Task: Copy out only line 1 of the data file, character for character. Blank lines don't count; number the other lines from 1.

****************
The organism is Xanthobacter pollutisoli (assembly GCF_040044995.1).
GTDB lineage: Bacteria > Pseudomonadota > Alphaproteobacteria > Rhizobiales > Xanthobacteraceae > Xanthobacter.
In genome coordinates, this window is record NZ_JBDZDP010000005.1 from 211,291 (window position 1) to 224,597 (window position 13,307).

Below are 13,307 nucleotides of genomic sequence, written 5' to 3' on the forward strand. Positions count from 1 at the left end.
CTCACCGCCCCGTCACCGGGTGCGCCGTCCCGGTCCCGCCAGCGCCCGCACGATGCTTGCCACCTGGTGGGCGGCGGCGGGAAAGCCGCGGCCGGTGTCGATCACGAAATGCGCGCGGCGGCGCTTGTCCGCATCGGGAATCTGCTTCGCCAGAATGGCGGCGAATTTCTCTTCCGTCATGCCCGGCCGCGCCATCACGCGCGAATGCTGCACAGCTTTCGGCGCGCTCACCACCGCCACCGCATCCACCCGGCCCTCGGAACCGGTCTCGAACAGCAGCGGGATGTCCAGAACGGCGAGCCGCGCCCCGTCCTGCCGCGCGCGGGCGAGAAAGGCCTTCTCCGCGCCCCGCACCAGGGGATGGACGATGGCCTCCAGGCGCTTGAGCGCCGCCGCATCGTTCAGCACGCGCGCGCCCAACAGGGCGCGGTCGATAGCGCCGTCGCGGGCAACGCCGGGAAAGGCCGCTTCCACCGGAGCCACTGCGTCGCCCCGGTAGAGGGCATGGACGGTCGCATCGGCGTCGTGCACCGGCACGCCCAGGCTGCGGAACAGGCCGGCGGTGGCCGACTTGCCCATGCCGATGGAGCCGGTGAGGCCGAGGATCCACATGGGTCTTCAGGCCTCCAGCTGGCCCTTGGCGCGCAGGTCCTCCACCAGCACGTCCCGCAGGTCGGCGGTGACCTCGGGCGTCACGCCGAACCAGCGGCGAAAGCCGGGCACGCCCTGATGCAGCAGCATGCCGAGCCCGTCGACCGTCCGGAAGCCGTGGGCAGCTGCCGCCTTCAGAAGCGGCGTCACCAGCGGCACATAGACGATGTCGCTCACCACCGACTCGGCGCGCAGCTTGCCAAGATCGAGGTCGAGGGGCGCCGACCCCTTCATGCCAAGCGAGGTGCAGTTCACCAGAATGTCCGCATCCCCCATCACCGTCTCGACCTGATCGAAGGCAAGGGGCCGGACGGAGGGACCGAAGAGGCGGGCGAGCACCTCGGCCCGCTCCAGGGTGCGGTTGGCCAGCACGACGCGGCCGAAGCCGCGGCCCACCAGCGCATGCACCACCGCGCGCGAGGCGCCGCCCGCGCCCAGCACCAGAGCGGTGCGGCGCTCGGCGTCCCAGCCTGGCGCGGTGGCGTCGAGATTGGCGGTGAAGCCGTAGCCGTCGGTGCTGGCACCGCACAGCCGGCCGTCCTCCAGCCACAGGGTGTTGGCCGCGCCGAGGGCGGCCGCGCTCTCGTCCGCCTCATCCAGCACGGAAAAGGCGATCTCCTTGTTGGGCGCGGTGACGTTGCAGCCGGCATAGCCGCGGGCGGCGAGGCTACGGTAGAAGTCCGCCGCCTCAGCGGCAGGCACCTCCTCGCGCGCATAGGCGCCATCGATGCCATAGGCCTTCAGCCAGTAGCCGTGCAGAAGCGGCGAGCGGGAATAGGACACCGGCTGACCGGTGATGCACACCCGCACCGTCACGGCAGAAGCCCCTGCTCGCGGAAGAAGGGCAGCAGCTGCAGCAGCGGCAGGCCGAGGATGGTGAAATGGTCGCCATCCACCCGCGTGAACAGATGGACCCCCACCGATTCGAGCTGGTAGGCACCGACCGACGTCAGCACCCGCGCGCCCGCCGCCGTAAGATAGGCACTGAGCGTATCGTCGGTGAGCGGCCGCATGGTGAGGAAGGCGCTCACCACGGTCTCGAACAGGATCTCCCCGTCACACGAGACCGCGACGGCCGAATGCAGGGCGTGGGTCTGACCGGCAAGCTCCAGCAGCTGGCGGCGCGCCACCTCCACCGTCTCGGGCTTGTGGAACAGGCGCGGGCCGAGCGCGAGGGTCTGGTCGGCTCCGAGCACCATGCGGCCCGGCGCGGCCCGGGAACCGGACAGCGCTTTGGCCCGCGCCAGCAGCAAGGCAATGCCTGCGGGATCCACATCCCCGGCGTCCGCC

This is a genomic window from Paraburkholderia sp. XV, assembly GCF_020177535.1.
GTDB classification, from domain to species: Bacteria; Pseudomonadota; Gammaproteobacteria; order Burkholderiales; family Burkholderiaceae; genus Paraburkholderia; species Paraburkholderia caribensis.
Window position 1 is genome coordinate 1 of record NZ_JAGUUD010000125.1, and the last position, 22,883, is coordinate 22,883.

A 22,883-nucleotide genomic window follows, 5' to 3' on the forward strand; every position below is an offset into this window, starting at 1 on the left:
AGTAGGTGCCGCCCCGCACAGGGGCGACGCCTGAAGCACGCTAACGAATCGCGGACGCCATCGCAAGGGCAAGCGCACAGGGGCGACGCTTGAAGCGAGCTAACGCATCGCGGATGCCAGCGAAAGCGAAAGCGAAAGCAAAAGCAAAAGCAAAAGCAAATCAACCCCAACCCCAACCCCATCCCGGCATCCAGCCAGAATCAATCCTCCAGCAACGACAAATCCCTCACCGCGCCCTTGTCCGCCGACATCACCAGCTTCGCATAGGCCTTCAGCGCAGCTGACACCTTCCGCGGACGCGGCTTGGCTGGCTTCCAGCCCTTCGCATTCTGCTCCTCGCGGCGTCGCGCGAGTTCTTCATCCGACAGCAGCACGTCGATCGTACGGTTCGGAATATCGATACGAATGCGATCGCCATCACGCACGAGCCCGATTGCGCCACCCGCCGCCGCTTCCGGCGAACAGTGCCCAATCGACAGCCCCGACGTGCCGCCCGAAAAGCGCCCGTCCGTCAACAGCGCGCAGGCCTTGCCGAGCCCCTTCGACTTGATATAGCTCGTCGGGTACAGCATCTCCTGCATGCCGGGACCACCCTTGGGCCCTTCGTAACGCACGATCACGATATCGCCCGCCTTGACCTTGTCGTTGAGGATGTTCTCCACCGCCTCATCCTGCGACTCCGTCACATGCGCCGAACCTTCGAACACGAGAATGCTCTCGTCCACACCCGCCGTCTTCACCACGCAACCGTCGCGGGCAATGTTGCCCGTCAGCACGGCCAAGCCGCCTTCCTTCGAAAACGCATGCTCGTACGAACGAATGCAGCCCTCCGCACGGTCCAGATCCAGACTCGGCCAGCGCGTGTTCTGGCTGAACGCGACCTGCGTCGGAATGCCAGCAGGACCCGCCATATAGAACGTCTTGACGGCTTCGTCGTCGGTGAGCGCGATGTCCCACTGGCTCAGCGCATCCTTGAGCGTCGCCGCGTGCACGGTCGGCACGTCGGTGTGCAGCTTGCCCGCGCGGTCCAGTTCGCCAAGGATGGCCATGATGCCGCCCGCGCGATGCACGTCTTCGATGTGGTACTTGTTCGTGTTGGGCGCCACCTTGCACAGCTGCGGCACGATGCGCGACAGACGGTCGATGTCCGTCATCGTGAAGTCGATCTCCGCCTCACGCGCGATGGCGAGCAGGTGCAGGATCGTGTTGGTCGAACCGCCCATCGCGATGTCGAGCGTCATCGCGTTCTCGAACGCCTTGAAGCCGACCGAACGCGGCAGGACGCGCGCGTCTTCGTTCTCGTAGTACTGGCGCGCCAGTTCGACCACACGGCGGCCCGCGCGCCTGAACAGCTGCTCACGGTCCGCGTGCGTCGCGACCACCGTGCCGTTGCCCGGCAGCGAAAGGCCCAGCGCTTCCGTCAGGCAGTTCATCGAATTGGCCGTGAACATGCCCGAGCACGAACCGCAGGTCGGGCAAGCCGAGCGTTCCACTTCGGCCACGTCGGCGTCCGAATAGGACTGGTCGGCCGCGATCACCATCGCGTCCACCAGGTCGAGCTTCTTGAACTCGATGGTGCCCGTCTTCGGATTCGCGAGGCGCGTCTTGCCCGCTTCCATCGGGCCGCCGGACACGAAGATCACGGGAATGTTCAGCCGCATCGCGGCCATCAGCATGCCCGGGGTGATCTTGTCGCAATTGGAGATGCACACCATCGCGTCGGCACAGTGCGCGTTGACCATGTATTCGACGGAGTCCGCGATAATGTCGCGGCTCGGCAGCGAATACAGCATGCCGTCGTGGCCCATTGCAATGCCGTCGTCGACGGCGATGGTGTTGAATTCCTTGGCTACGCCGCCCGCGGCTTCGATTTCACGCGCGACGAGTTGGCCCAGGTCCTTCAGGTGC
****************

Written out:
The organism is Xanthobacter pollutisoli (assembly GCF_040044995.1).